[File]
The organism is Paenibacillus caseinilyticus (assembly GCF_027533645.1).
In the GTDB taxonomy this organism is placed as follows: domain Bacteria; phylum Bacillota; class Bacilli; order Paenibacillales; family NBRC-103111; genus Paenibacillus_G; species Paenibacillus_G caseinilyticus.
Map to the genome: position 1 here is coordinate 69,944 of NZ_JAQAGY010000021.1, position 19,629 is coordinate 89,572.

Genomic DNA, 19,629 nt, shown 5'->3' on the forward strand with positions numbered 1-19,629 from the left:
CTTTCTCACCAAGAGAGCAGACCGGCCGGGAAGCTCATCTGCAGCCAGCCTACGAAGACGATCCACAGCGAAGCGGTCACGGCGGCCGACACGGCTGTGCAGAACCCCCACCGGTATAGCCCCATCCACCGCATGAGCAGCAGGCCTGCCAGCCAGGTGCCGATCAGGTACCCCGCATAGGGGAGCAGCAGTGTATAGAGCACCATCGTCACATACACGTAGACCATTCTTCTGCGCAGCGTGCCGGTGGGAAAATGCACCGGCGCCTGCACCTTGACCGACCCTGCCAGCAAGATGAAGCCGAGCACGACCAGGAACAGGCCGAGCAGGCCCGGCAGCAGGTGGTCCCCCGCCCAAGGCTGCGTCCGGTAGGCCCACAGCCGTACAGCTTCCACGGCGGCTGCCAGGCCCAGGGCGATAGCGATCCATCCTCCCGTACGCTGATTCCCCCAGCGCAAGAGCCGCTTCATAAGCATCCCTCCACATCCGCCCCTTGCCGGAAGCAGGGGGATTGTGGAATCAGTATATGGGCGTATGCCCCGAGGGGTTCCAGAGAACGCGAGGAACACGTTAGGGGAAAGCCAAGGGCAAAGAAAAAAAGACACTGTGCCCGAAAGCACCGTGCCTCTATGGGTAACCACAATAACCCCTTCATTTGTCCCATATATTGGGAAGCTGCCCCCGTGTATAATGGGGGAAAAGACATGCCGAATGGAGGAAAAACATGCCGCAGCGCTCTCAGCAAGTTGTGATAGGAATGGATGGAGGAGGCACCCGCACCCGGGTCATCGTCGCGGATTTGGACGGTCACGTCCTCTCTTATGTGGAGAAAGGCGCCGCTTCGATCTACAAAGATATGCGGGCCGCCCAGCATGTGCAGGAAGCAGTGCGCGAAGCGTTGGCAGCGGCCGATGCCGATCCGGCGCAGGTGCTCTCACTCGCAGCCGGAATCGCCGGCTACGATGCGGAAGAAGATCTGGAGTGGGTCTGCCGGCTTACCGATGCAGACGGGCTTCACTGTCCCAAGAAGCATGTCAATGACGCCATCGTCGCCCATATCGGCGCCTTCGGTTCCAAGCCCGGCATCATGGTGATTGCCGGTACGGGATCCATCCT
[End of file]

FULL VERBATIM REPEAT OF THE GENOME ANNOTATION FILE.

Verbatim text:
The organism is Paenibacillus caseinilyticus (assembly GCF_027533645.1).
In the GTDB taxonomy this organism is placed as follows: domain Bacteria; phylum Bacillota; class Bacilli; order Paenibacillales; family NBRC-103111; genus Paenibacillus_G; species Paenibacillus_G caseinilyticus.
Map to the genome: position 1 here is coordinate 69,944 of NZ_JAQAGY010000021.1, position 19,629 is coordinate 89,572.

Genomic DNA, 19,629 nt, shown 5'->3' on the forward strand with positions numbered 1-19,629 from the left:
CTTTCTCACCAAGAGAGCAGACCGGCCGGGAAGCTCATCTGCAGCCAGCCTACGAAGACGATCCACAGCGAAGCGGTCACGGCGGCCGACACGGCTGTGCAGAACCCCCACCGGTATAGCCCCATCCACCGCATGAGCAGCAGGCCTGCCAGCCAGGTGCCGATCAGGTACCCCGCATAGGGGAGCAGCAGTGTATAGAGCACCATCGTCACATACACGTAGACCATTCTTCTGCGCAGCGTGCCGGTGGGAAAATGCACCGGCGCCTGCACCTTGACCGACCCTGCCAGCAAGATGAAGCCGAGCACGACCAGGAACAGGCCGAGCAGGCCCGGCAGCAGGTGGTCCCCCGCCCAAGGCTGCGTCCGGTAGGCCCACAGCCGTACAGCTTCCACGGCGGCTGCCAGGCCCAGGGCGATAGCGATCCATCCTCCCGTACGCTGATTCCCCCAGCGCAAGAGCCGCTTCATAAGCATCCCTCCACATCCGCCCCTTGCCGGAAGCAGGGGGATTGTGGAATCAGTATATGGGCGTATGCCCCGAGGGGTTCCAGAGAACGCGAGGAACACGTTAGGGGAAAGCCAAGGGCAAAGAAAAAAAGACACTGTGCCCGAAAGCACCGTGCCTCTATGGGTAACCACAATAACCCCTTCATTTGTCCCATATATTGGGAAGCTGCCCCCGTGTATAATGGGGGAAAAGACATGCCGAATGGAGGAAAAACATGCCGCAGCGCTCTCAGCAAGTTGTGATAGGAATGGATGGAGGAGGCACCCGCACCCGGGTCATCGTCGCGGATTTGGACGGTCACGTCCTCTCTTATGTGGAGAAAGGCGCCGCTTCGATCTACAAAGATATGCGGGCCGCCCAGCATGTGCAGGAAGCAGTGCGCGAAGCGTTGGCAGCGGCCGATGCCGATCCGGCGCAGGTGCTCTCACTCGCAGCCGGAATCGCCGGCTACGATGCGGAAGAAGATCTGGAGTGGGTCTGCCGGCTTACCGATGCAGACGGGCTTCACTGTCCCAAGAAGCATGTCAATGACGCCATCGTCGCCCATATCGGCGCCTTCGGTTCCAAGCCCGGCATCATGGTGATTGCCGGTACGGGATCCATCCT